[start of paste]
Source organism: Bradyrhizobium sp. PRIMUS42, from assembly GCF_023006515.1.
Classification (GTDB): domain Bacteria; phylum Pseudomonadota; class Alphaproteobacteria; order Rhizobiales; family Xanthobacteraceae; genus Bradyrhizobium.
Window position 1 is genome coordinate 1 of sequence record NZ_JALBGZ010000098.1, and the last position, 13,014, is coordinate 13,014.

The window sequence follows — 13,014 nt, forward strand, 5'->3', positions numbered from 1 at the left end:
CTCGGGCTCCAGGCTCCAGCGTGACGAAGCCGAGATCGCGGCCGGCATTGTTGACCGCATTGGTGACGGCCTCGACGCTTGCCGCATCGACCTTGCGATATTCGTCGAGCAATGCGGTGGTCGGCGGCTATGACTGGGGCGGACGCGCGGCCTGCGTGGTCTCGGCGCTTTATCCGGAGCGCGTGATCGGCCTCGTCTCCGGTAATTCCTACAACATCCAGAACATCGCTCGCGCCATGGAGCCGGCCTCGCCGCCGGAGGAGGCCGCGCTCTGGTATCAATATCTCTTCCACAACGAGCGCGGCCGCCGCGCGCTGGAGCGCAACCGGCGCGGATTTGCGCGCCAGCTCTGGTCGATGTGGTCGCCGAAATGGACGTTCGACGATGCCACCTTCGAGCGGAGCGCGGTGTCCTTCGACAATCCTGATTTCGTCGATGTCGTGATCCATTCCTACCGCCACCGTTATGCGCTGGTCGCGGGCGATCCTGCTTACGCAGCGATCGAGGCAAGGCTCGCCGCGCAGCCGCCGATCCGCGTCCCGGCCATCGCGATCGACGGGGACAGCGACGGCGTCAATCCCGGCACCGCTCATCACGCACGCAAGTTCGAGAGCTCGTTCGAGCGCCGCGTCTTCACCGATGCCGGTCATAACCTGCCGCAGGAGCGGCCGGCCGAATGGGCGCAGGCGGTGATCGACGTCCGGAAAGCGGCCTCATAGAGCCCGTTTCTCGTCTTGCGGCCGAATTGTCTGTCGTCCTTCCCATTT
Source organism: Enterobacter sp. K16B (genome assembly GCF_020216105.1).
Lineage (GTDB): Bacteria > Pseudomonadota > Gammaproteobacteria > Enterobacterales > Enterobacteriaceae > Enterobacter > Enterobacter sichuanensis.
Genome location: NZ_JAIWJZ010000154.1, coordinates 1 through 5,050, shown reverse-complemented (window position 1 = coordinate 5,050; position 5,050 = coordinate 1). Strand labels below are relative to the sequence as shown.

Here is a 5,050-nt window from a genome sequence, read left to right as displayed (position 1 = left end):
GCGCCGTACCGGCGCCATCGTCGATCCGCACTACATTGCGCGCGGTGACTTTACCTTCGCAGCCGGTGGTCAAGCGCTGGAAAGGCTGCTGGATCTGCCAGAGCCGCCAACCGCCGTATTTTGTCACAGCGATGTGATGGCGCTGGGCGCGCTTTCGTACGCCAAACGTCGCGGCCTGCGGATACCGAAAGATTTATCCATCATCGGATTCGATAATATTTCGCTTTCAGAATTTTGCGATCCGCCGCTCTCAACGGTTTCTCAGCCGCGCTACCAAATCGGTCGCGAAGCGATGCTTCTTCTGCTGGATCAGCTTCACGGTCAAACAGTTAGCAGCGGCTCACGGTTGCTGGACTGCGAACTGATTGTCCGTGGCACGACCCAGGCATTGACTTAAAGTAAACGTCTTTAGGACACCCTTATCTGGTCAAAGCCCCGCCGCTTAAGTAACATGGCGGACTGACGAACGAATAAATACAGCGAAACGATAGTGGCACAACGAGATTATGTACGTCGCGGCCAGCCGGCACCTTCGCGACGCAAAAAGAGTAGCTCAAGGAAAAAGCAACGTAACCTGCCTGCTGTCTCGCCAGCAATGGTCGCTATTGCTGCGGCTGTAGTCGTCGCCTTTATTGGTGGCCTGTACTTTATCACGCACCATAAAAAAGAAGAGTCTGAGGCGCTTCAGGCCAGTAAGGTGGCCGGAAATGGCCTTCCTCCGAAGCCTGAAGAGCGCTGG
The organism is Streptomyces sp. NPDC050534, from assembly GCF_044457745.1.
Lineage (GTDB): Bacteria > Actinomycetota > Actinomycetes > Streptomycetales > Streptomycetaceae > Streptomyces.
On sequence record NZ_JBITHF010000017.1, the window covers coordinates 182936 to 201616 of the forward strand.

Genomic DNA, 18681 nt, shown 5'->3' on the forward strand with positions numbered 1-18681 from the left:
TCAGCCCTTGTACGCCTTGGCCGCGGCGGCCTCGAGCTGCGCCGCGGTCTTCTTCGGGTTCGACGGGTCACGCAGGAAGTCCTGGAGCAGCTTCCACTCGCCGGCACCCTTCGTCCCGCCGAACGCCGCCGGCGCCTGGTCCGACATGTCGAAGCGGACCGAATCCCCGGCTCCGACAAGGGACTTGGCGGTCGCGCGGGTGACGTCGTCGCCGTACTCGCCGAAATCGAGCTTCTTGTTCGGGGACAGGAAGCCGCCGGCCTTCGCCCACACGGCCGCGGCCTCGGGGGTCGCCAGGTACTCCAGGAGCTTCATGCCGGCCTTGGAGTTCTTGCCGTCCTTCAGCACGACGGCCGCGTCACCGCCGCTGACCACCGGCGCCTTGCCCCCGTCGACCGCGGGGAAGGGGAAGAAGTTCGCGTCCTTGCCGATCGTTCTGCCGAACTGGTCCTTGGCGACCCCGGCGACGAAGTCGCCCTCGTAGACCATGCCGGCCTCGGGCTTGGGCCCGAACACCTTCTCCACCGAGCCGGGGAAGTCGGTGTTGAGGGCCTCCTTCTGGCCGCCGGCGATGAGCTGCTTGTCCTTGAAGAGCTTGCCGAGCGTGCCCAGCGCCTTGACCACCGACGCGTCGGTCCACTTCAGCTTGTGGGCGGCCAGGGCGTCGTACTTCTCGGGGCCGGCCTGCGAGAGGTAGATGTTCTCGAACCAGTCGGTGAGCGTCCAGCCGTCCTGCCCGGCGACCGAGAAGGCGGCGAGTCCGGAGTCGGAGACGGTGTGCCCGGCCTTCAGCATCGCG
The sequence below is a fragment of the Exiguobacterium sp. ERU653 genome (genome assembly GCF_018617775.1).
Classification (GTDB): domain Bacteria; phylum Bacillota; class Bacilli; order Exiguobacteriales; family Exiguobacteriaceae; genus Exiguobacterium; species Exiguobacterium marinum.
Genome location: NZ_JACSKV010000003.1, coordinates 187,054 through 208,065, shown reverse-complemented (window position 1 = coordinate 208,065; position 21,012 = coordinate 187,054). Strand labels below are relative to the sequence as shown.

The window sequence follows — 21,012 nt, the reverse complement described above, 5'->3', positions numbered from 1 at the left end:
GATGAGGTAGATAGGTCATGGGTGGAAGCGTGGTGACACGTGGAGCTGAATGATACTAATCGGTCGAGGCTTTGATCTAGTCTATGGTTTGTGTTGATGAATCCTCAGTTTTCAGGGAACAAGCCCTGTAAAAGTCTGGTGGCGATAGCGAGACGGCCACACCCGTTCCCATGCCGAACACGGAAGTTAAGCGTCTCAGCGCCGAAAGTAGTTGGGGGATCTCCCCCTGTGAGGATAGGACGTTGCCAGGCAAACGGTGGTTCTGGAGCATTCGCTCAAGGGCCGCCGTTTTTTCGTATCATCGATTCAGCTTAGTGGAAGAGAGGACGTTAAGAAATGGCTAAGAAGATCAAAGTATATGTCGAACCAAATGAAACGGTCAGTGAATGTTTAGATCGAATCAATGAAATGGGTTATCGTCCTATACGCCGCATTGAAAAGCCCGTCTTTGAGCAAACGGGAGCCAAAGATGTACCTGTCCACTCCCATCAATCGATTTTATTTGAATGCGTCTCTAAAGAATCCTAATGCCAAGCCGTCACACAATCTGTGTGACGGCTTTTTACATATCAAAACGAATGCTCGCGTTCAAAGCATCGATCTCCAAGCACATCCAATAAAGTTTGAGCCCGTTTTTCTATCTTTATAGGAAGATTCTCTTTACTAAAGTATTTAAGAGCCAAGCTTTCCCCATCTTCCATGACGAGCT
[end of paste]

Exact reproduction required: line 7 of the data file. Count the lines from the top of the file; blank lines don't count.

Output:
Lineage (GTDB): Bacteria > Pseudomonadota > Gammaproteobacteria > Enterobacterales > Enterobacteriaceae > Enterobacter > Enterobacter sichuanensis.